With the Thanksgiving shopping weekend in our rear view mirror, we now have a full picture of its success. What do we see? Powerful evidence of a changing retail holiday and continued shifts in consumer preference.
I’m too full from Thanksgiving, give me the exec summary:
The triptofan has faded and we now have a full picture of the commerce impact of the Holiday weekend. What do we see? Powerful evidence of a changing retail holiday, and shifting consumer preferences. U.S. consumers spent $7.4B digitally on Black Friday this year – almost a 20% increase over Black Friday 2018. Overall great news for the U.S. economy but more acutely an indication of channel-shifting and very good news for omnichannel retailers and brands.
Cyber Monday saw $9.2B in sales – a big jump from 2018, which brought in 7.9 billion. Making it the U.S.’s biggest single-day commerce event in history, and an approximated 16.9% year-over-year increase according to a report by Adobe. The growing online activity points to the shift away from physical stores, with retailers such as Target and Walmart training more of their staff to focus on online orders versus in-store purchases, while also using their stores to handle deliveries, according to WSJ. With a serious digital component to Black Friday, traditionally an in-store event, along with deals both on and offline extending all weekend, this November shopping holiday is starting to resemble a true 4-day omnichannel shopping event.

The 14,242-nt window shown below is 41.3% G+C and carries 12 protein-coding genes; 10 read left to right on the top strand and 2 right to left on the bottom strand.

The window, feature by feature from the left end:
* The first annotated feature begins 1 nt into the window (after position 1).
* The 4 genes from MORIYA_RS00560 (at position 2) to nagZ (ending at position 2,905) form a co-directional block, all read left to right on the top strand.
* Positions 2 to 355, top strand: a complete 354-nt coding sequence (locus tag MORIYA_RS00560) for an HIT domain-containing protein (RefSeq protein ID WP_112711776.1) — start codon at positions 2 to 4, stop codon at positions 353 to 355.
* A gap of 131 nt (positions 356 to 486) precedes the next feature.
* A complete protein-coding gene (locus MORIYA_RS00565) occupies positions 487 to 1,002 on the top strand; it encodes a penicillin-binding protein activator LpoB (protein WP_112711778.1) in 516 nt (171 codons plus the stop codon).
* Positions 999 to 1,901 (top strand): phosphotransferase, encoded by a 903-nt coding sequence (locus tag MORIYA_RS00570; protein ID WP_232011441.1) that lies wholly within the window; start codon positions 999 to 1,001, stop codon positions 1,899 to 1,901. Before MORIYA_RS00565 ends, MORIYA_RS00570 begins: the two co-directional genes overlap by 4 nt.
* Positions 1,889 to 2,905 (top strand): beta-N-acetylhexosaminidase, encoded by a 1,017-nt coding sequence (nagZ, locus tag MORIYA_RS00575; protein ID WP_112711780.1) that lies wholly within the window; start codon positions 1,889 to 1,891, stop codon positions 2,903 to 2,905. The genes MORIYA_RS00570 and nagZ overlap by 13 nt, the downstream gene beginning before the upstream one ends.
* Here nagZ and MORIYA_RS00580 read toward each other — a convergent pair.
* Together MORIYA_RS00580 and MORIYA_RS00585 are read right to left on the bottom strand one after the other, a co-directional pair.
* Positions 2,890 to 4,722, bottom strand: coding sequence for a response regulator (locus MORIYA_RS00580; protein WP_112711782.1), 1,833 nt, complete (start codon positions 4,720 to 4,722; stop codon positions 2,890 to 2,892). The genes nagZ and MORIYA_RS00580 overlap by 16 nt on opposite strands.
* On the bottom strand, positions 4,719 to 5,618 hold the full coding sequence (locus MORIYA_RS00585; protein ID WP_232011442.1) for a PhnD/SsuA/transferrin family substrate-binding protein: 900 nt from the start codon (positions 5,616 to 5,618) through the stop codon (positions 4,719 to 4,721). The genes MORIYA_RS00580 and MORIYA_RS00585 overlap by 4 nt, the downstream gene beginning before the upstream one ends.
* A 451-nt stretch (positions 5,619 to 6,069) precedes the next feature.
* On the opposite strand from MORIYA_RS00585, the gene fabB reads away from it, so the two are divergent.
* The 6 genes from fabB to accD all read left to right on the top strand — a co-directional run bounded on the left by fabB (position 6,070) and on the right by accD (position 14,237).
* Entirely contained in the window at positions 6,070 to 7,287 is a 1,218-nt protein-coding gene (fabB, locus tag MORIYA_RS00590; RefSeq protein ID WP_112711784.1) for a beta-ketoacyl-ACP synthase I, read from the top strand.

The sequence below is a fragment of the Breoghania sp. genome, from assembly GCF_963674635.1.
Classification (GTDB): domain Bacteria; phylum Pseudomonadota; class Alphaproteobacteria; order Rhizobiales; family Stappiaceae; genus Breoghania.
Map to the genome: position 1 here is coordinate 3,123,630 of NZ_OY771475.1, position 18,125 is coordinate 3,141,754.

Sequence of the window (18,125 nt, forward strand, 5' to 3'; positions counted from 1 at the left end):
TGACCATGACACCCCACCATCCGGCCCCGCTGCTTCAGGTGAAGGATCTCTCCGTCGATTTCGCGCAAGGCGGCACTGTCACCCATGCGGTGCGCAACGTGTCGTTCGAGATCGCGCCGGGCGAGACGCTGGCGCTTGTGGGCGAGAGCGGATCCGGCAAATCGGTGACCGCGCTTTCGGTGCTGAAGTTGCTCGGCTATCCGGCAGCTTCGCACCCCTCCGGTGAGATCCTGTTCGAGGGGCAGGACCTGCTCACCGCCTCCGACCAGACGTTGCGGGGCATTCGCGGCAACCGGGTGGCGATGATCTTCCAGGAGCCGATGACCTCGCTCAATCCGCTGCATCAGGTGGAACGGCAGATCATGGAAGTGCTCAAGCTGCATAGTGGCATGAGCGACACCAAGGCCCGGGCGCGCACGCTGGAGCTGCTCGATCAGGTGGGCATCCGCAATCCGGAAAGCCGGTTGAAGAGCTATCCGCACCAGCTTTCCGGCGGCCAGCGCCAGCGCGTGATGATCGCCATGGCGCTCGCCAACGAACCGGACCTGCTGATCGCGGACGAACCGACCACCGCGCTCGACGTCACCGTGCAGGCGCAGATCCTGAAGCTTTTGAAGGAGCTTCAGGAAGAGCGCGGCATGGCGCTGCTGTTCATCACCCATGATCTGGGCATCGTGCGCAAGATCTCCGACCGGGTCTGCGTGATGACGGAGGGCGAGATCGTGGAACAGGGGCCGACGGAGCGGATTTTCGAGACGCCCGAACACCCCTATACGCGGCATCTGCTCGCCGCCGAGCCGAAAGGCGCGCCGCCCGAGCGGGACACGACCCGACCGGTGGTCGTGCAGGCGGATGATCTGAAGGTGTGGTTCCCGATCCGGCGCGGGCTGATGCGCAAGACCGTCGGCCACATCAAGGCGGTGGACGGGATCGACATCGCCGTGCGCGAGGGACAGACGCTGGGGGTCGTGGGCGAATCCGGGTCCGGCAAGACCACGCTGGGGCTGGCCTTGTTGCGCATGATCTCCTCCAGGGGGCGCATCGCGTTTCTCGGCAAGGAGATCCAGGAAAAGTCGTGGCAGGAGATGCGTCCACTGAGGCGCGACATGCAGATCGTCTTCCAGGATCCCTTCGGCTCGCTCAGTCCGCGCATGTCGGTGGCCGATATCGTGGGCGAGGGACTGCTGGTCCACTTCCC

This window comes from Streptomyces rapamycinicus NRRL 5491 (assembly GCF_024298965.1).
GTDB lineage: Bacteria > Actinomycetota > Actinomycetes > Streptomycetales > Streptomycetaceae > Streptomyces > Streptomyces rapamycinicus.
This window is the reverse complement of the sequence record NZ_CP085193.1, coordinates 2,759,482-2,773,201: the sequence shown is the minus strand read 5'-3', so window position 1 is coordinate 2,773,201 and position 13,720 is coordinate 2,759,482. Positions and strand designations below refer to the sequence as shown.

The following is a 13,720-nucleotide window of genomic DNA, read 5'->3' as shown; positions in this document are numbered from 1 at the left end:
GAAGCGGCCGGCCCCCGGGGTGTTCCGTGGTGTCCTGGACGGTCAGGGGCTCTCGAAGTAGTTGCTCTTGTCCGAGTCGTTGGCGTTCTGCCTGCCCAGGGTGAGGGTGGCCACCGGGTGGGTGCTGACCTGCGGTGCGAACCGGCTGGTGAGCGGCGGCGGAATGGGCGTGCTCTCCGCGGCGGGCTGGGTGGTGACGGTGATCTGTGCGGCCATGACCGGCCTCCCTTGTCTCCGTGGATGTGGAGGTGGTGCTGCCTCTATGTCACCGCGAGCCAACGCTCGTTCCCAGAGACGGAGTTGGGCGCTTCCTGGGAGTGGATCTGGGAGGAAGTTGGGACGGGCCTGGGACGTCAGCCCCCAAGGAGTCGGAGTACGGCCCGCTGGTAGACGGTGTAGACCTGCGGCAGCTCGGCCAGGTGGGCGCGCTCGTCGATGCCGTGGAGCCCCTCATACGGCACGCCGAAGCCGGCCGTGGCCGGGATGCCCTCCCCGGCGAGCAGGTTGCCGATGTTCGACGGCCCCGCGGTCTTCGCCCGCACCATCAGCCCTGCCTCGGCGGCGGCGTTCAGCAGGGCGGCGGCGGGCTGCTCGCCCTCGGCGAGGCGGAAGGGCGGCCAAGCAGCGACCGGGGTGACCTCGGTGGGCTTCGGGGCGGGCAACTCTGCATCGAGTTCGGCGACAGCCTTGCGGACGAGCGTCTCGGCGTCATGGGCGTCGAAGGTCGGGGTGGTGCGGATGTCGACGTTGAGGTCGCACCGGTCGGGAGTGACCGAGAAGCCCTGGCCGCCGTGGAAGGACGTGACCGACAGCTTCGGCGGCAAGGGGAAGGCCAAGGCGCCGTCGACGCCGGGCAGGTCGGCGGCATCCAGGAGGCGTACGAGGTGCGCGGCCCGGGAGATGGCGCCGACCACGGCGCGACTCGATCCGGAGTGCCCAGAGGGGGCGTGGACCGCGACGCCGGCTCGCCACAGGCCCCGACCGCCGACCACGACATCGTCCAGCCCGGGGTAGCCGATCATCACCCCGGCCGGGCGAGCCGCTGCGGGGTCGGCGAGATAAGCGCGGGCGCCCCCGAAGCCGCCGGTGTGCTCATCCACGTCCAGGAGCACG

Click here to read about four key trends that will shape the season and future in the Geometry Trends Report.